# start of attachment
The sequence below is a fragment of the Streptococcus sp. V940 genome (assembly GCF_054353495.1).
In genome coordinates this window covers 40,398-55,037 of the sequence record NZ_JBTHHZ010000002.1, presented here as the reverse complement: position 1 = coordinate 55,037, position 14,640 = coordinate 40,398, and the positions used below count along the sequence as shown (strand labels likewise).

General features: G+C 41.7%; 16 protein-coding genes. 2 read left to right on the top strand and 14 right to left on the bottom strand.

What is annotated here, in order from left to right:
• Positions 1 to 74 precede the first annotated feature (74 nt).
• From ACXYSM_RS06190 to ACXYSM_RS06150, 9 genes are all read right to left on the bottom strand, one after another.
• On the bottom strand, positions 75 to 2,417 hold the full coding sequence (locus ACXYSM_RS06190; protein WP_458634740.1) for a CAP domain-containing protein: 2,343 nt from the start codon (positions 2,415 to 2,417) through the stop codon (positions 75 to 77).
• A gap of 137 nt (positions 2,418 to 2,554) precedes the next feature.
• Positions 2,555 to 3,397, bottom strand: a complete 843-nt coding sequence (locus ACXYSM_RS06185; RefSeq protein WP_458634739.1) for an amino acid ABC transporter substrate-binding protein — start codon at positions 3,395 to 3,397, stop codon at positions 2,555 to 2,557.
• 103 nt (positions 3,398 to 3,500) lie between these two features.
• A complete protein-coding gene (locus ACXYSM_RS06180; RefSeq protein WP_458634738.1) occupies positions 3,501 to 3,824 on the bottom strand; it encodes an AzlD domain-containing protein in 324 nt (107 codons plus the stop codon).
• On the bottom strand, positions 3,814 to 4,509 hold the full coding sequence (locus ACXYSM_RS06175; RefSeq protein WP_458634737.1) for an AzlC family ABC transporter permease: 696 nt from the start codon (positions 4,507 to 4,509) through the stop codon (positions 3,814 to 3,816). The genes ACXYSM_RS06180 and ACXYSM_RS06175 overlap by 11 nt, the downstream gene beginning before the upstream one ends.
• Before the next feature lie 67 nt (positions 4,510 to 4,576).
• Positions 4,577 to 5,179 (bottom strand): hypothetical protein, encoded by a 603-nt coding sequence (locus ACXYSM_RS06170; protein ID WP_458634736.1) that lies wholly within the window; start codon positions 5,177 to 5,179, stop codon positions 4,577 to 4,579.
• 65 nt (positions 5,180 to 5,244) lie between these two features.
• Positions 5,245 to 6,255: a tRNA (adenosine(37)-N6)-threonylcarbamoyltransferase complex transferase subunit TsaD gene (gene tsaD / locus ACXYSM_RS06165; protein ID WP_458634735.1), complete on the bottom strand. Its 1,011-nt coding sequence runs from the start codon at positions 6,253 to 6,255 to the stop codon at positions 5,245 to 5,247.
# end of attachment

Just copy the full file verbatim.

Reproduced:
The sequence below is a fragment of the Streptococcus sp. V940 genome (assembly GCF_054353495.1).
In genome coordinates this window covers 40,398-55,037 of the sequence record NZ_JBTHHZ010000002.1, presented here as the reverse complement: position 1 = coordinate 55,037, position 14,640 = coordinate 40,398, and the positions used below count along the sequence as shown (strand labels likewise).

General features: G+C 41.7%; 16 protein-coding genes. 2 read left to right on the top strand and 14 right to left on the bottom strand.

What is annotated here, in order from left to right:
• Positions 1 to 74 precede the first annotated feature (74 nt).
• From ACXYSM_RS06190 to ACXYSM_RS06150, 9 genes are all read right to left on the bottom strand, one after another.
• On the bottom strand, positions 75 to 2,417 hold the full coding sequence (locus ACXYSM_RS06190; protein WP_458634740.1) for a CAP domain-containing protein: 2,343 nt from the start codon (positions 2,415 to 2,417) through the stop codon (positions 75 to 77).
• A gap of 137 nt (positions 2,418 to 2,554) precedes the next feature.
• Positions 2,555 to 3,397, bottom strand: a complete 843-nt coding sequence (locus ACXYSM_RS06185; RefSeq protein WP_458634739.1) for an amino acid ABC transporter substrate-binding protein — start codon at positions 3,395 to 3,397, stop codon at positions 2,555 to 2,557.
• 103 nt (positions 3,398 to 3,500) lie between these two features.
• A complete protein-coding gene (locus ACXYSM_RS06180; RefSeq protein WP_458634738.1) occupies positions 3,501 to 3,824 on the bottom strand; it encodes an AzlD domain-containing protein in 324 nt (107 codons plus the stop codon).
• On the bottom strand, positions 3,814 to 4,509 hold the full coding sequence (locus ACXYSM_RS06175; RefSeq protein WP_458634737.1) for an AzlC family ABC transporter permease: 696 nt from the start codon (positions 4,507 to 4,509) through the stop codon (positions 3,814 to 3,816). The genes ACXYSM_RS06180 and ACXYSM_RS06175 overlap by 11 nt, the downstream gene beginning before the upstream one ends.
• Before the next feature lie 67 nt (positions 4,510 to 4,576).
• Positions 4,577 to 5,179 (bottom strand): hypothetical protein, encoded by a 603-nt coding sequence (locus ACXYSM_RS06170; protein ID WP_458634736.1) that lies wholly within the window; start codon positions 5,177 to 5,179, stop codon positions 4,577 to 4,579.
• 65 nt (positions 5,180 to 5,244) lie between these two features.
• Positions 5,245 to 6,255: a tRNA (adenosine(37)-N6)-threonylcarbamoyltransferase complex transferase subunit TsaD gene (gene tsaD / locus ACXYSM_RS06165; protein ID WP_458634735.1), complete on the bottom strand. Its 1,011-nt coding sequence runs from the start codon at positions 6,253 to 6,255 to the stop codon at positions 5,245 to 5,247.